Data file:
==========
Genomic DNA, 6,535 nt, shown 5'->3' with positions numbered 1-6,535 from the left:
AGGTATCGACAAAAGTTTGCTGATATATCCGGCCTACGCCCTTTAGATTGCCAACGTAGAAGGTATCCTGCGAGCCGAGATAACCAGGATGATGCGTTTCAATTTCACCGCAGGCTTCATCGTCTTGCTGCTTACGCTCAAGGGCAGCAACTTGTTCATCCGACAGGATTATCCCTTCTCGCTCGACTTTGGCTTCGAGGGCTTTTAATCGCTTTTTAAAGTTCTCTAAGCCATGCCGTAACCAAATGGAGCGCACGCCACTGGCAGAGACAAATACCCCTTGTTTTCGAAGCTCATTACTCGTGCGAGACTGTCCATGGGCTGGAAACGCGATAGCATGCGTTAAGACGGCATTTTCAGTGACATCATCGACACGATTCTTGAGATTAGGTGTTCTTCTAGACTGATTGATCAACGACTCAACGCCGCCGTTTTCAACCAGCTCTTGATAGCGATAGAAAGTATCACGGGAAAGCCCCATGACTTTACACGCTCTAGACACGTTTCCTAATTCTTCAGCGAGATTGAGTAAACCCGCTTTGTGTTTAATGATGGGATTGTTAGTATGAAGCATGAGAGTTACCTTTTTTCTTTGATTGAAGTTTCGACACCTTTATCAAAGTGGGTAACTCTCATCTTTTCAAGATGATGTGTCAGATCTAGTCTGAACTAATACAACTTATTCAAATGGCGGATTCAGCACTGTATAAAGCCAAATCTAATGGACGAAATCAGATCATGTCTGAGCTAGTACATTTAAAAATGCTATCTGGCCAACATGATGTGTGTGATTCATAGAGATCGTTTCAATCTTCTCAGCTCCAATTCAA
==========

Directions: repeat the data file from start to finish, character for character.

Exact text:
Genomic DNA, 6,535 nt, shown 5'->3' with positions numbered 1-6,535 from the left:
AGGTATCGACAAAAGTTTGCTGATATATCCGGCCTACGCCCTTTAGATTGCCAACGTAGAAGGTATCCTGCGAGCCGAGATAACCAGGATGATGCGTTTCAATTTCACCGCAGGCTTCATCGTCTTGCTGCTTACGCTCAAGGGCAGCAACTTGTTCATCCGACAGGATTATCCCTTCTCGCTCGACTTTGGCTTCGAGGGCTTTTAATCGCTTTTTAAAGTTCTCTAAGCCATGCCGTAACCAAATGGAGCGCACGCCACTGGCAGAGACAAATACCCCTTGTTTTCGAAGCTCATTACTCGTGCGAGACTGTCCATGGGCTGGAAACGCGATAGCATGCGTTAAGACGGCATTTTCAGTGACATCATCGACACGATTCTTGAGATTAGGTGTTCTTCTAGACTGATTGATCAACGACTCAACGCCGCCGTTTTCAACCAGCTCTTGATAGCGATAGAAAGTATCACGGGAAAGCCCCATGACTTTACACGCTCTAGACACGTTTCCTAATTCTTCAGCGAGATTGAGTAAACCCGCTTTGTGTTTAATGATGGGATTGTTAGTATGAAGCATGAGAGTTACCTTTTTTCTTTGATTGAAGTTTCGACACCTTTATCAAAGTGGGTAACTCTCATCTTTTCAAGATGATGTGTCAGATCTAGTCTGAACTAATACAACTTATTCAAATGGCGGATTCAGCACTGTATAAAGCCAAATCTAATGGACGAAATCAGATCATGTCTGAGCTAGTACATTTAAAAATGCTATCTGGCCAACATGATGTGTGTGATTCATAGAGATCGTTTCAATCTTCTCAGCTCCAATTCAA